spaceSpace and PhysicsspaceAstronomy

Animation Shows The Most Powerful Cosmic Events If They Were Visible To Our Eyes

This is just a subset of the whole data from NASA’s Fermi Telescope.


Dr. Alfredo Carpineti


Dr. Alfredo Carpineti

Senior Staff Writer & Space Correspondent

Alfredo (he/him) has a PhD in Astrophysics on galaxy evolution and a Master's in Quantum Fields and Fundamental Forces.

Senior Staff Writer & Space Correspondent

A cosmic gamma-ray fireworks is shown in this animation using just a year of data from the Large Area Telescope (LAT) aboard NASA’s Fermi Gamma-ray Space Telescope. Each object’s magenta circle grows as it brightens and shrinks as it dims. The yellow circle represents the Sun following its apparent annual path across the sky
Still from the animation of the Fermi data. Image Credit: NASA’s Marshall Space Flight Center/Daniel Kocevski

A new animation allows us to get the gist of how sparkly the night sky would look to us in gamma rays thanks to the data collected by NASA’s Fermi Space Telescope in just one year.

The visible light that humans can see with our unaided eye is but a small slither of the electromagnetic spectrum. There is so much more light in the universe, and it is nice that we have built incredible telescopes to see those other wavelengths. 


There are more than 1,500 light curves in the animation, with every frame representing three days of observations. The pulsation of the sources depends on the changes in their light curve, getting bigger when they get brighter. The animation is just a tease of the full data library that is now publicly available to be perused. 

Cosmic gamma-ray fireworks are shown in this animation. Each object’s magenta circle grows as it brightens and shrinks as it dims. The yellow circle represents the Sun following its apparent annual path across the sky
The animated subset of data from Fermi's Large Area Telescope. Image Credit: NASA's Marshall Space Flight Center/Daniel Kocevski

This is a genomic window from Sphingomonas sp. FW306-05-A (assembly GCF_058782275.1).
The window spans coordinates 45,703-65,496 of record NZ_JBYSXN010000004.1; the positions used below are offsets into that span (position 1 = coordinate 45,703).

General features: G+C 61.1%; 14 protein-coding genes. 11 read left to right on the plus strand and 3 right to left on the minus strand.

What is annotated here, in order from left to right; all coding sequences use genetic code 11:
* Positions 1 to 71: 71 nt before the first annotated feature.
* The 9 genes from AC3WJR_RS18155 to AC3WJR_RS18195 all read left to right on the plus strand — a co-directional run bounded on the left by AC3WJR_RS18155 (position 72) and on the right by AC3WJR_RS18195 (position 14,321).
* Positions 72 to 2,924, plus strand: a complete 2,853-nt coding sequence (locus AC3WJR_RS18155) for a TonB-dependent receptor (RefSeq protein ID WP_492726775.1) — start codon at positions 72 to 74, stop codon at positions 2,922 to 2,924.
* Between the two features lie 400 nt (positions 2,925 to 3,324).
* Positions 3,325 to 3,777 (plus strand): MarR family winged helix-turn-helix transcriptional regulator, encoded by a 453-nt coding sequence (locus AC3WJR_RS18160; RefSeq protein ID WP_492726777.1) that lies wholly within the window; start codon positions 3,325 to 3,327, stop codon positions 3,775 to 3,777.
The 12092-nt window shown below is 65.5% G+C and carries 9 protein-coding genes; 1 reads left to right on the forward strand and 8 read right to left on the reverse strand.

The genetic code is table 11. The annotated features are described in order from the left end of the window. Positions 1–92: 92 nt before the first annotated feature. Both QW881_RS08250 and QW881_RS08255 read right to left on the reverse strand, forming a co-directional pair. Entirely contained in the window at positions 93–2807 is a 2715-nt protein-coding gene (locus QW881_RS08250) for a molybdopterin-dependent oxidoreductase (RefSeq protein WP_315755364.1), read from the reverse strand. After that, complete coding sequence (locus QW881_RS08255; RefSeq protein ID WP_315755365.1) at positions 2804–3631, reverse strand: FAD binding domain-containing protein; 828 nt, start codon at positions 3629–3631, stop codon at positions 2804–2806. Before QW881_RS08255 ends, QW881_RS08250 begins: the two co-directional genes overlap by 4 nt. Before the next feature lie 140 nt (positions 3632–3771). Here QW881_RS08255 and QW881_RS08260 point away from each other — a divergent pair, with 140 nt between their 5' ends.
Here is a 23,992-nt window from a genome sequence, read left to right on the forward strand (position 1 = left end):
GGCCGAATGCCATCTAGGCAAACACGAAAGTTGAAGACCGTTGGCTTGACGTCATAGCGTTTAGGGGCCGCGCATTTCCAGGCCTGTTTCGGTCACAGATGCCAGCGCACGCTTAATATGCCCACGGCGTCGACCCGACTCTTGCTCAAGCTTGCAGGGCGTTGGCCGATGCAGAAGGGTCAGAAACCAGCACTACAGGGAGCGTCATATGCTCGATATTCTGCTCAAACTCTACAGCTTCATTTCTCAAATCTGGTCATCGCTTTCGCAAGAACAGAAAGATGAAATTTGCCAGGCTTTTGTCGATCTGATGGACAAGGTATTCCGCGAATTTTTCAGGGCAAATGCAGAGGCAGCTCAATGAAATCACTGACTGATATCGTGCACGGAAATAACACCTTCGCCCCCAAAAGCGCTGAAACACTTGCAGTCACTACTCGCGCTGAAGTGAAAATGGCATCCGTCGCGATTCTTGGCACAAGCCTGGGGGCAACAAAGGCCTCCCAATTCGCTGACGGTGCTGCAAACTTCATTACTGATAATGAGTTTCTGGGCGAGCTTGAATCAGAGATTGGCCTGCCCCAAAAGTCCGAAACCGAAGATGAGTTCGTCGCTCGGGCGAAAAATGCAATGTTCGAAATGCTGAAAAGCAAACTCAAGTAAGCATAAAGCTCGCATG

“We were inspired to put this database together by astronomers who study galaxies and wanted to compare visible and gamma-ray light curves over long time scales,” said Daniel Kocevski, a repository co-author and an astrophysicist at NASA’s Marshall Space Flight Center in Huntsville, Alabama, in a statement. “We were getting requests to process one object at a time. Now the scientific community has access to all the analyzed data for the whole catalog.” 

Across the image, in orange, there is the plane of the Milky Way, and the yellow disk moving across is none other than the Sun, in its apparent yearly motion across the sky. 

The team estimates that 90 percent of the sources in the animation are galaxies known as blazars. These cosmic islands have at their core an active supermassive black hole – and we are looking straight at it, right down the barrel of the gun. These black holes are shooting at us. Jets of material erupt from these objects moving at almost the speed of light, and Fermi can see the gamma rays from these events – but also spotted a particle. 


“In 2018, astronomers announced a candidate joint detection of gamma rays and a high-energy particle called a neutrino from a blazar for the first time, thanks to Fermi LAT and IceCube,” added co-author Michela Negro, an astrophysicist at the University of Maryland, Baltimore County, and NASA’s Goddard Space Flight Center in Greenbelt, Maryland. “Having the historical light curve database could lead to new multimessenger insights into past events.”

The dataset is not just for very cool animations, but exciting astronomical observations too.

 A paper about the repository was published a few days ago in The Astrophysical Journal Supplement Series.


spaceSpace and PhysicsspaceAstronomy
  • tag
  • nasa,

  • neutrinos,

  • gamma rays,

  • blazars,

  • Astronomy,

  • fermi large area telescope